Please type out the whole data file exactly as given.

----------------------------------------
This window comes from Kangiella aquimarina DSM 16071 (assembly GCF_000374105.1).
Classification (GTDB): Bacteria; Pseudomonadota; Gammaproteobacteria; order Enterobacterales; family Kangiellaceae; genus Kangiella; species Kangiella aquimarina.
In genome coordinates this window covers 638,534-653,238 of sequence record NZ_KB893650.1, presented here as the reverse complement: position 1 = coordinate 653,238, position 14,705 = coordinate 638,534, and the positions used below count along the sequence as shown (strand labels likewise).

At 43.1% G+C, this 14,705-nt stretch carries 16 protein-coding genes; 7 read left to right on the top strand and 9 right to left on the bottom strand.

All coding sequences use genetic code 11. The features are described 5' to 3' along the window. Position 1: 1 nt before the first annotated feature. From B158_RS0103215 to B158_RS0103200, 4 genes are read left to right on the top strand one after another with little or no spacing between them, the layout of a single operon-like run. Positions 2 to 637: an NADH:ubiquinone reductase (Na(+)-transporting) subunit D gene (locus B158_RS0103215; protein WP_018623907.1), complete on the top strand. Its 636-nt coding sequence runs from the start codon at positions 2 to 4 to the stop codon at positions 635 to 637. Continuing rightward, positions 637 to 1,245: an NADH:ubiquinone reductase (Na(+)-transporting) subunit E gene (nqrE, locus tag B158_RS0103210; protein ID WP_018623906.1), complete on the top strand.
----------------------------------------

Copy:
This window comes from Kangiella aquimarina DSM 16071 (assembly GCF_000374105.1).
Classification (GTDB): Bacteria; Pseudomonadota; Gammaproteobacteria; order Enterobacterales; family Kangiellaceae; genus Kangiella; species Kangiella aquimarina.
In genome coordinates this window covers 638,534-653,238 of sequence record NZ_KB893650.1, presented here as the reverse complement: position 1 = coordinate 653,238, position 14,705 = coordinate 638,534, and the positions used below count along the sequence as shown (strand labels likewise).

At 43.1% G+C, this 14,705-nt stretch carries 16 protein-coding genes; 7 read left to right on the top strand and 9 right to left on the bottom strand.

All coding sequences use genetic code 11. The features are described 5' to 3' along the window. Position 1: 1 nt before the first annotated feature. From B158_RS0103215 to B158_RS0103200, 4 genes are read left to right on the top strand one after another with little or no spacing between them, the layout of a single operon-like run. Positions 2 to 637: an NADH:ubiquinone reductase (Na(+)-transporting) subunit D gene (locus B158_RS0103215; protein WP_018623907.1), complete on the top strand. Its 636-nt coding sequence runs from the start codon at positions 2 to 4 to the stop codon at positions 635 to 637. Continuing rightward, positions 637 to 1,245: an NADH:ubiquinone reductase (Na(+)-transporting) subunit E gene (nqrE, locus tag B158_RS0103210; protein ID WP_018623906.1), complete on the top strand.